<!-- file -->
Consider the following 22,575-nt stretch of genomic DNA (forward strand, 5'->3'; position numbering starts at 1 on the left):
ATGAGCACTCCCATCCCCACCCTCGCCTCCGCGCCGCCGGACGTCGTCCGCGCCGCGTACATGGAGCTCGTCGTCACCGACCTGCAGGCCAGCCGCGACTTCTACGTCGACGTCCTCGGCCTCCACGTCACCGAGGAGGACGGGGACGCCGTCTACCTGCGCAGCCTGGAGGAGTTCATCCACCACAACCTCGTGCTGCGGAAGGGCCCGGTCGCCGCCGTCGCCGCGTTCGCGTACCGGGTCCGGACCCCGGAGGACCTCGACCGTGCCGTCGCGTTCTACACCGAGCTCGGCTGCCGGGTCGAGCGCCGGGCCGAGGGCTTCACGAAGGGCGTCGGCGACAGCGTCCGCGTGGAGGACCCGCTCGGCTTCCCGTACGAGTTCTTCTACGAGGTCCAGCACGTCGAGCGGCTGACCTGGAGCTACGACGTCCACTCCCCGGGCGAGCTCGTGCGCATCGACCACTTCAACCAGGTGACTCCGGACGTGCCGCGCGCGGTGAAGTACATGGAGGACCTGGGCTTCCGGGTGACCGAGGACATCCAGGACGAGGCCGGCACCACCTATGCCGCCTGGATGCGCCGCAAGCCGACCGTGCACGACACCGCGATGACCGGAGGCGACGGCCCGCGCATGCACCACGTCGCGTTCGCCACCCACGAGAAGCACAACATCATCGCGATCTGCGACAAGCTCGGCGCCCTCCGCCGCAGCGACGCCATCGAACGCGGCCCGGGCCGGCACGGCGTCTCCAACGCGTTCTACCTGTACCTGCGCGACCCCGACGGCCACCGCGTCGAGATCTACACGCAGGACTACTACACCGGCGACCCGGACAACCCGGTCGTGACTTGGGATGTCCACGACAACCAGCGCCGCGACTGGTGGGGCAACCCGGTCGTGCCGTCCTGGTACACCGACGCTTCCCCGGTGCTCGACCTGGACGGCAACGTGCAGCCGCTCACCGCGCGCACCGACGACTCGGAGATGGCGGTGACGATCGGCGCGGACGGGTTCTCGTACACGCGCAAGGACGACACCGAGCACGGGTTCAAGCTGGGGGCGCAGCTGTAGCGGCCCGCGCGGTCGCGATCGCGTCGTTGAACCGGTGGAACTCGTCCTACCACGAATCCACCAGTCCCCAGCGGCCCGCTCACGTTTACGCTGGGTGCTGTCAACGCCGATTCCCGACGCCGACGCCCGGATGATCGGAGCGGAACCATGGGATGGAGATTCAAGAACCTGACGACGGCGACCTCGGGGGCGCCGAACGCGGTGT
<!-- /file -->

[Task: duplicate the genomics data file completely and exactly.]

Consider the following 22,575-nt stretch of genomic DNA (forward strand, 5'->3'; position numbering starts at 1 on the left):
ATGAGCACTCCCATCCCCACCCTCGCCTCCGCGCCGCCGGACGTCGTCCGCGCCGCGTACATGGAGCTCGTCGTCACCGACCTGCAGGCCAGCCGCGACTTCTACGTCGACGTCCTCGGCCTCCACGTCACCGAGGAGGACGGGGACGCCGTCTACCTGCGCAGCCTGGAGGAGTTCATCCACCACAACCTCGTGCTGCGGAAGGGCCCGGTCGCCGCCGTCGCCGCGTTCGCGTACCGGGTCCGGACCCCGGAGGACCTCGACCGTGCCGTCGCGTTCTACACCGAGCTCGGCTGCCGGGTCGAGCGCCGGGCCGAGGGCTTCACGAAGGGCGTCGGCGACAGCGTCCGCGTGGAGGACCCGCTCGGCTTCCCGTACGAGTTCTTCTACGAGGTCCAGCACGTCGAGCGGCTGACCTGGAGCTACGACGTCCACTCCCCGGGCGAGCTCGTGCGCATCGACCACTTCAACCAGGTGACTCCGGACGTGCCGCGCGCGGTGAAGTACATGGAGGACCTGGGCTTCCGGGTGACCGAGGACATCCAGGACGAGGCCGGCACCACCTATGCCGCCTGGATGCGCCGCAAGCCGACCGTGCACGACACCGCGATGACCGGAGGCGACGGCCCGCGCATGCACCACGTCGCGTTCGCCACCCACGAGAAGCACAACATCATCGCGATCTGCGACAAGCTCGGCGCCCTCCGCCGCAGCGACGCCATCGAACGCGGCCCGGGCCGGCACGGCGTCTCCAACGCGTTCTACCTGTACCTGCGCGACCCCGACGGCCACCGCGTCGAGATCTACACGCAGGACTACTACACCGGCGACCCGGACAACCCGGTCGTGACTTGGGATGTCCACGACAACCAGCGCCGCGACTGGTGGGGCAACCCGGTCGTGCCGTCCTGGTACACCGACGCTTCCCCGGTGCTCGACCTGGACGGCAACGTGCAGCCGCTCACCGCGCGCACCGACGACTCGGAGATGGCGGTGACGATCGGCGCGGACGGGTTCTCGTACACGCGCAAGGACGACACCGAGCACGGGTTCAAGCTGGGGGCGCAGCTGTAGCGGCCCGCGCGGTCGCGATCGCGTCGTTGAACCGGTGGAACTCGTCCTACCACGAATCCACCAGTCCCCAGCGGCCCGCTCACGTTTACGCTGGGTGCTGTCAACGCCGATTCCCGACGCCGACGCCCGGATGATCGGAGCGGAACCATGGGATGGAGATTCAAGAACCTGACGACGGCGACCTCGGGGGCGCCGAACGCGGTGT